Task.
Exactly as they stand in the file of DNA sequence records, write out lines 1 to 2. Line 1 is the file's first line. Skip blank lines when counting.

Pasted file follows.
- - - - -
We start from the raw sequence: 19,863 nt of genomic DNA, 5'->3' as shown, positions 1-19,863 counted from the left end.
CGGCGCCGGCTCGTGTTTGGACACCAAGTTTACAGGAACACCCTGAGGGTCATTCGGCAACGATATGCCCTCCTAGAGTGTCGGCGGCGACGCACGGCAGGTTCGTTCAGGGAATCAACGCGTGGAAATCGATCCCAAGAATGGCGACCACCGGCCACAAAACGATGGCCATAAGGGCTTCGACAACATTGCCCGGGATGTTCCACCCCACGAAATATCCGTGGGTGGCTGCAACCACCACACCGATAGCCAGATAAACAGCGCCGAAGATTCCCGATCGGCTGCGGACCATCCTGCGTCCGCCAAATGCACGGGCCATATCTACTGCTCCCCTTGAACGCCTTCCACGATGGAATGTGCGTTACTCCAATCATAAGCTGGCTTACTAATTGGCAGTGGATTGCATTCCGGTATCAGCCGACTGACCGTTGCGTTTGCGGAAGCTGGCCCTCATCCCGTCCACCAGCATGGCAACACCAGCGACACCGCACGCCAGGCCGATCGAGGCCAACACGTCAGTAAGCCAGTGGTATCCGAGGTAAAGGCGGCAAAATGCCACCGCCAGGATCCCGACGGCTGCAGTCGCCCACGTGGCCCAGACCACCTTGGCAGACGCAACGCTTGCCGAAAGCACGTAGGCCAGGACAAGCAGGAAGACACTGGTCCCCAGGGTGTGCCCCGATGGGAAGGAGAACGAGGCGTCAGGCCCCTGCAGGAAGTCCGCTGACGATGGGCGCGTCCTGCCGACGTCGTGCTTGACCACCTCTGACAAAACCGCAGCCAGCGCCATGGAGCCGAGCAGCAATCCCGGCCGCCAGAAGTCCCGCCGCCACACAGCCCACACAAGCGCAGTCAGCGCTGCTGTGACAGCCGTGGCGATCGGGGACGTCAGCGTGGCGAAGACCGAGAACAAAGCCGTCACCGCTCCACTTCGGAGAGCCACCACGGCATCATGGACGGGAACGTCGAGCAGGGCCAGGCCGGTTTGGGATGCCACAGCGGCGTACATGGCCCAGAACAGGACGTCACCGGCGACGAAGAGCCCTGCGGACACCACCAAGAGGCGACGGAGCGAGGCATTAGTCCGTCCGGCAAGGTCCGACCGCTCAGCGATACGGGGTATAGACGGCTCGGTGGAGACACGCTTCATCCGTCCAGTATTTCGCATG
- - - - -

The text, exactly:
We start from the raw sequence: 19,863 nt of genomic DNA, 5'->3' as shown, positions 1-19,863 counted from the left end.
CGGCGCCGGCTCGTGTTTGGACACCAAGTTTACAGGAACACCCTGAGGGTCATTCGGCAACGATATGCCCTCCTAGAGTGTCGGCGGCGACGCACGGCAGGTTCGTTCAGGGAATCAACGCGTGGAAATCGATCCCAAGAATGGCGACCACCGGCCACAAAACGATGGCCATAAGGGCTTCGACAACATTGCCCGGGATGTTCCACCCCACGAAATATCCGTGGGTGGCTGCAACCACCACACCGATAGCCAGATAAACAGCGCCGAAGATTCCCGATCGGCTGCGGACCATCCTGCGTCCGCCAAATGCACGGGCCATATCTACTGCTCCCCTTGAACGCCTTCCACGATGGAATGTGCGTTACTCCAATCATAAGCTGGCTTACTAATTGGCAGTGGATTGCATTCCGGTATCAGCCGACTGACCGTTGCGTTTGCGGAAGCTGGCCCTCATCCCGTCCACCAGCATGGCAACACCAGCGACACCGCACGCCAGGCCGATCGAGGCCAACACGTCAGTAAGCCAGTGGTATCCGAGGTAAAGGCGGCAAAATGCCACCGCCAGGATCCCGACGGCTGCAGTCGCCCACGTGGCCCAGACCACCTTGGCAGACGCAACGCTTGCCGAAAGCACGTAGGCCAGGACAAGCAGGAAGACACTGGTCCCCAGGGTGTGCCCCGATGGGAAGGAGAACGAGGCGTCAGGCCCCTGCAGGAAGTCCGCTGACGATGGGCGCGTCCTGCCGACGTCGTGCTTGACCACCTCTGACAAAACCGCAGCCAGCGCCATGGAGCCGAGCAGCAATCCCGGCCGCCAGAAGTCCCGCCGCCACACAGCCCACACAAGCGCAGTCAGCGCTGCTGTGACAGCCGTGGCGATCGGGGACGTCAGCGTGGCGAAGACCGAGAACAAAGCCGTCACCGCTCCACTTCGGAGAGCCACCACGGCATCATGGACGGGAACGTCGAGCAGGGCCAGGCCGGTTTGGGATGCCACAGCGGCGTACATGGCCCAGAACAGGACGTCACCGGCGACGAAGAGCCCTGCGGACACCACCAAGAGGCGACGGAGCGAGGCATTAGTCCGTCCGGCAAGGTCCGACCGCTCAGCGATACGGGGTATAGACGGCTCGGTGGAGACACGCTTCATCCGTCCAGTATTTCGCATG